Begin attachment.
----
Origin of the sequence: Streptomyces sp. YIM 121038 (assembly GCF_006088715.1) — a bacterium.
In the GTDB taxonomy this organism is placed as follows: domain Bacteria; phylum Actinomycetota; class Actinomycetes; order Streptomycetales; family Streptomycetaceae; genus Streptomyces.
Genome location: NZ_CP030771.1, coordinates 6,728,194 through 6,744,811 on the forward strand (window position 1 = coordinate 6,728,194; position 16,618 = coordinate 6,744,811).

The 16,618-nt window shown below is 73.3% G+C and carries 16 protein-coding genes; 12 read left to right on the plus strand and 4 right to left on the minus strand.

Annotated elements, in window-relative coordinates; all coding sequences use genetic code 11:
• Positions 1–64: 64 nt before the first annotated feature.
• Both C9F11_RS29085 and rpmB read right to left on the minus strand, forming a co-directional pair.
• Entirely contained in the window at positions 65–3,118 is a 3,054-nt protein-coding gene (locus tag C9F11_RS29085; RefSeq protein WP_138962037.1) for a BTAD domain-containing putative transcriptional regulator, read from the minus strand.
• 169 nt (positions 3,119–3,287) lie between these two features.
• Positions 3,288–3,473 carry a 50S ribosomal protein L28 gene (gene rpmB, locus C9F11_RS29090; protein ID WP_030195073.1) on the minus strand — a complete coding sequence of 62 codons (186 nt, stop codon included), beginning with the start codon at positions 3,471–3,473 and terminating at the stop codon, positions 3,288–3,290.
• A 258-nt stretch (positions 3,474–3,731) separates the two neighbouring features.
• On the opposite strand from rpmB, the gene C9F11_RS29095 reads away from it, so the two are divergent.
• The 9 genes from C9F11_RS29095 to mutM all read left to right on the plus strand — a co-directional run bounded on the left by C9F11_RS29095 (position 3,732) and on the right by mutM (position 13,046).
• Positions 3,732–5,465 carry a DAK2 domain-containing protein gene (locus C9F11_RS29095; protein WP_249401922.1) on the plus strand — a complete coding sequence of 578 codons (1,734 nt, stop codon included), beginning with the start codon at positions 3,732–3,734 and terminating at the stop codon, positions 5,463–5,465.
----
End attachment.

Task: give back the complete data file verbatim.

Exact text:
Origin of the sequence: Streptomyces sp. YIM 121038 (assembly GCF_006088715.1) — a bacterium.
In the GTDB taxonomy this organism is placed as follows: domain Bacteria; phylum Actinomycetota; class Actinomycetes; order Streptomycetales; family Streptomycetaceae; genus Streptomyces.
Genome location: NZ_CP030771.1, coordinates 6,728,194 through 6,744,811 on the forward strand (window position 1 = coordinate 6,728,194; position 16,618 = coordinate 6,744,811).

The 16,618-nt window shown below is 73.3% G+C and carries 16 protein-coding genes; 12 read left to right on the plus strand and 4 right to left on the minus strand.

Annotated elements, in window-relative coordinates; all coding sequences use genetic code 11:
• Positions 1–64: 64 nt before the first annotated feature.
• Both C9F11_RS29085 and rpmB read right to left on the minus strand, forming a co-directional pair.
• Entirely contained in the window at positions 65–3,118 is a 3,054-nt protein-coding gene (locus tag C9F11_RS29085; RefSeq protein WP_138962037.1) for a BTAD domain-containing putative transcriptional regulator, read from the minus strand.
• 169 nt (positions 3,119–3,287) lie between these two features.
• Positions 3,288–3,473 carry a 50S ribosomal protein L28 gene (gene rpmB, locus C9F11_RS29090; protein ID WP_030195073.1) on the minus strand — a complete coding sequence of 62 codons (186 nt, stop codon included), beginning with the start codon at positions 3,471–3,473 and terminating at the stop codon, positions 3,288–3,290.
• A 258-nt stretch (positions 3,474–3,731) separates the two neighbouring features.
• On the opposite strand from rpmB, the gene C9F11_RS29095 reads away from it, so the two are divergent.
• The 9 genes from C9F11_RS29095 to mutM all read left to right on the plus strand — a co-directional run bounded on the left by C9F11_RS29095 (position 3,732) and on the right by mutM (position 13,046).
• Positions 3,732–5,465 carry a DAK2 domain-containing protein gene (locus C9F11_RS29095; protein WP_249401922.1) on the plus strand — a complete coding sequence of 578 codons (1,734 nt, stop codon included), beginning with the start codon at positions 3,732–3,734 and terminating at the stop codon, positions 5,463–5,465.